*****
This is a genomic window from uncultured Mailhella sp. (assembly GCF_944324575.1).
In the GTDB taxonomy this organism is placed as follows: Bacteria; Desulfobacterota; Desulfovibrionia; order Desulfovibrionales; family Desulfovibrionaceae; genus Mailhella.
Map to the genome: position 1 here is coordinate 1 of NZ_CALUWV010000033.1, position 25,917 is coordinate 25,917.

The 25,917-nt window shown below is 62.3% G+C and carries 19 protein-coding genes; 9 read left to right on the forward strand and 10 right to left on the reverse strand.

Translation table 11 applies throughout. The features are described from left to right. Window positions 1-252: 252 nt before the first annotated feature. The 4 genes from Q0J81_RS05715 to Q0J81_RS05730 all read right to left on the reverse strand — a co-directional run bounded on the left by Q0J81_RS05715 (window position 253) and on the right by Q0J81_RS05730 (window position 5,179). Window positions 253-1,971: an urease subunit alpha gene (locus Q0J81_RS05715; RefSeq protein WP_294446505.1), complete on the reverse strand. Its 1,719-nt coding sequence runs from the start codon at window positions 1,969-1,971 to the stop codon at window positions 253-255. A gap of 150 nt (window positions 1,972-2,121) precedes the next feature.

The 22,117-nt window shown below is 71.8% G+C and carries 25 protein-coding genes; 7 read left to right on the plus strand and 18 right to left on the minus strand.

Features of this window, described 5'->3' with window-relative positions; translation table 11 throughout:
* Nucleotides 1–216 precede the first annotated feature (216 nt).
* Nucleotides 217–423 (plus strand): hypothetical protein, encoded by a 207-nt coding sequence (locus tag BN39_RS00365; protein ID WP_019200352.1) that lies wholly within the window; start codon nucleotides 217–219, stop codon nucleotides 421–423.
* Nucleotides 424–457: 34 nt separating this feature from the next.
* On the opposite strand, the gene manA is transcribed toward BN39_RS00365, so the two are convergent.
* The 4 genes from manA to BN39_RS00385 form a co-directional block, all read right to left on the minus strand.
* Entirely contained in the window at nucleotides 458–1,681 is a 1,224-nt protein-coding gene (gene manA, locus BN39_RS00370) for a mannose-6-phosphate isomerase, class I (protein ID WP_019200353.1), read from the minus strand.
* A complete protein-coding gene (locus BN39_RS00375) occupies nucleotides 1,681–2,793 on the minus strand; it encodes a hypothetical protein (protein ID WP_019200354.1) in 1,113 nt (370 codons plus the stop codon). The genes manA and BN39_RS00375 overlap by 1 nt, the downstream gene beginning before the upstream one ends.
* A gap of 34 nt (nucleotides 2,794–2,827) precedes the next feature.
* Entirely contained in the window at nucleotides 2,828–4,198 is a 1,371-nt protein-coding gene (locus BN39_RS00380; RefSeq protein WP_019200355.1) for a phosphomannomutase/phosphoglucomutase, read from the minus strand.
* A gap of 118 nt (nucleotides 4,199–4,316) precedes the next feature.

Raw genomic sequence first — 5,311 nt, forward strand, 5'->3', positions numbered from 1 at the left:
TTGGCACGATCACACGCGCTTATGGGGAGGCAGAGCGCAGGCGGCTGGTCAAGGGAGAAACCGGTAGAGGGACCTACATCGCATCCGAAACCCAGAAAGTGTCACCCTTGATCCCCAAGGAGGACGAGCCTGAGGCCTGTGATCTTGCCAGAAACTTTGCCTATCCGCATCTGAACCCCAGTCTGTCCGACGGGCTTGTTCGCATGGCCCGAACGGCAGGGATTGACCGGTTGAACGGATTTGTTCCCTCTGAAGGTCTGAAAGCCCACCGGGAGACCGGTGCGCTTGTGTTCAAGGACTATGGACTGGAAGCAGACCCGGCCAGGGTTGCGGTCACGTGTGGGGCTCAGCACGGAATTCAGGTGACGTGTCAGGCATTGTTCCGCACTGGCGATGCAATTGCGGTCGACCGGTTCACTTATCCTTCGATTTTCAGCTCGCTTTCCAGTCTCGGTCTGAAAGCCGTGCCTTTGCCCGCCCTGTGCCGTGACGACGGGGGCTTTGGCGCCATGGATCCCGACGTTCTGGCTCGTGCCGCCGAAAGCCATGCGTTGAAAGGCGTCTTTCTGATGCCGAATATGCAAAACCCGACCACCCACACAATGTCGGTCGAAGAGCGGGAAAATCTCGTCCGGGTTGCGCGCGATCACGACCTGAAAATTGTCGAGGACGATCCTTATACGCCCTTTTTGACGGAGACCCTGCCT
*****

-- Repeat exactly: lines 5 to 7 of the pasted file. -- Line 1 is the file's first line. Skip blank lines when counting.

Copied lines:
Translation table 11 applies throughout. The features are described from left to right. Window positions 1-252: 252 nt before the first annotated feature. The 4 genes from Q0J81_RS05715 to Q0J81_RS05730 all read right to left on the reverse strand — a co-directional run bounded on the left by Q0J81_RS05715 (window position 253) and on the right by Q0J81_RS05730 (window position 5,179). Window positions 253-1,971: an urease subunit alpha gene (locus Q0J81_RS05715; RefSeq protein WP_294446505.1), complete on the reverse strand. Its 1,719-nt coding sequence runs from the start codon at window positions 1,969-1,971 to the stop codon at window positions 253-255. A gap of 150 nt (window positions 1,972-2,121) precedes the next feature.

The 22,117-nt window shown below is 71.8% G+C and carries 25 protein-coding genes; 7 read left to right on the plus strand and 18 right to left on the minus strand.

Features of this window, described 5'->3' with window-relative positions; translation table 11 throughout: